The new forecasts from the Ministry of the Economy have confirmed the positive signals which have been multiplying since the end of the year, dispelling the specter of a twilight winter for the country.

Germany is expected to register growth of 0.2% in 2023, according to the government, while Berlin was still expecting a contraction of 0.4% in GDP this autumn against a backdrop of soaring energy prices for the industrial sector and a decline in purchasing power.

After growth of 1.9% in 2022, Germany is "holding firm", notes the Ministry of the Economy, whose report underlines the "resilience" of activity in the face of the energy crisis.

In particular, he praises the energy savings of individuals and businesses after Russia gradually cut off its gas deliveries last year.

"Thanks to these efforts, the economic outlook for 2023 is better than expected," the ministry added.

"We expect the economic situation to clear up from the spring," Elga Bartsch, head of economic policy at the ministry, told reporters.

Before that, Germany could experience two quarters of decline in growth, a technical recession "shorter and softer, if it occurs, than in our autumn forecasts", advanced alongside him the Minister of the Economy. Robert Habeck.

Nice surprise

Before the deputies of the Bundestag on Wednesday, Chancellor Olaf Scholz even affirmed that his government was in a position to "sound the end of the economic crisis".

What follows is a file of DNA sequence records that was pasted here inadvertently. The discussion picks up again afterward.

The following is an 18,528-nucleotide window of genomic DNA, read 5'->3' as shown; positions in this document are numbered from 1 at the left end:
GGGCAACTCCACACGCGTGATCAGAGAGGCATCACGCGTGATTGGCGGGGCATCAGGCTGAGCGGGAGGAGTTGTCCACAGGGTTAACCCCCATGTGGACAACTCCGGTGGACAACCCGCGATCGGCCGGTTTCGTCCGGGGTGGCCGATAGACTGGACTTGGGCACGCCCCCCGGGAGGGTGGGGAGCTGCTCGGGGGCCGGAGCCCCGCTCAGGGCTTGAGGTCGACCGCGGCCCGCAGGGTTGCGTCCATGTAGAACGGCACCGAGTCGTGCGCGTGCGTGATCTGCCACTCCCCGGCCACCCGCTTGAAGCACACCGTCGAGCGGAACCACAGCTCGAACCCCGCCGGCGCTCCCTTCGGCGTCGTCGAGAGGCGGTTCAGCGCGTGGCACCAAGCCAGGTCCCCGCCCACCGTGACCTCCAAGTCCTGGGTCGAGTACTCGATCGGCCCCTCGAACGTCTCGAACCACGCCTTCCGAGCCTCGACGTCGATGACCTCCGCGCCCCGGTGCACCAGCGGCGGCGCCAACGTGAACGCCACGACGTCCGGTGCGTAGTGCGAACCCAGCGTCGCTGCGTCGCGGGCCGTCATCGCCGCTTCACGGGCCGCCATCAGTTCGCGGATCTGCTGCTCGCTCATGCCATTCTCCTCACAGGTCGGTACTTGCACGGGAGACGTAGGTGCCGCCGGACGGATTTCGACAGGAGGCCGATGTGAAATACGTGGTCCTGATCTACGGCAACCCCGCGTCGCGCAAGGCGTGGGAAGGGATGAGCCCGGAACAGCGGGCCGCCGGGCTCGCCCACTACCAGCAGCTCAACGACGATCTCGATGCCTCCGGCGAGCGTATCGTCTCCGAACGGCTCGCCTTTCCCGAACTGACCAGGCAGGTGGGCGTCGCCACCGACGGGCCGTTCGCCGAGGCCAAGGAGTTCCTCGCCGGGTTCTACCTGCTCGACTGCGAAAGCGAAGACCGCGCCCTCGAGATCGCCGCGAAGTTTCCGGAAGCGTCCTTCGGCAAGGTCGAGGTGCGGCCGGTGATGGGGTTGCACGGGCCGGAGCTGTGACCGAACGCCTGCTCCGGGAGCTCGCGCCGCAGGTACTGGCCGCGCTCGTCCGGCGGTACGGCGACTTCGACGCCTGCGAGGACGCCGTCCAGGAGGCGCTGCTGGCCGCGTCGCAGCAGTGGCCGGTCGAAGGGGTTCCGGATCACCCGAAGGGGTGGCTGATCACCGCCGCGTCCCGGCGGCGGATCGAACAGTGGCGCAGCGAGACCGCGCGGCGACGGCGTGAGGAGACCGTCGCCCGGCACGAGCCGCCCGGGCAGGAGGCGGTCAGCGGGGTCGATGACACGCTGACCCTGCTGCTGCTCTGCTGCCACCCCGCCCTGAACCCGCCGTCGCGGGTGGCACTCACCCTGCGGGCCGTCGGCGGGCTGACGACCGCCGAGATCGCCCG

"No one really expected that we would easily survive a situation where there would be a complete shutdown of Russian gas supplies to Germany," he admitted last week.

The energy crisis, caused by the war in Ukraine, has shaken up the German economic model, based in particular on the massive importation of inexpensive gas from Russia.

Inflation soared, as production costs in industry, the engine of German growth, fueling fears of a major economic crisis.

The German economy has so far warded off the darkest scenarios thanks to falling energy prices in recent months, taking advantage of a mild winter in Europe, and Berlin's efforts to increase its gas supply liquefied natural.

Berlin has also released a budget of more than 200 billion euros to support purchasing power and businesses, financing an energy price shield.

Thanks to the catch-up effect at the end of the Covid-19 pandemic, private consumption played the role of pillar of activity in 2022.

But it is now "shaken" by inflation, warned Ms. Bartsch.

So that the industrial sector and exports in particular, struggling last year, will again serve as the spearhead of the economy in 2023, according to the ministry.

Falling energy prices helped inflation come down from October's peak of 10.4% year on year.

The Ministry of the Economy expects this trend to continue: it expects inflation to fall to 6% this year, after an average of 7.9% in 2022, a record in post-war Germany. .


The crisis is not over yet.

“Not falling off the cliff is one thing, organizing a strong rebound is another,” analyzes Carsten Brzeski, economist at ING Bank.

On the one hand, German export-oriented economic activity should benefit from the lull in Chinese supply chains, blocked during the months of confinement, and lower inflation may revive German consumer demand. .

But industrial production remains 5% below its pre-pandemic level, Brzeski points out.

Uncertainty still weighs on energy reserves for the winter of 2023-2024 and industrial orders have been down for nearly a year.

The government, which recognizes that "uncertainties" still weigh, must continue to secure energy supplies, strengthen Germany's competitiveness and its "strategic sovereignty", indicates the report.

© 2023 AFP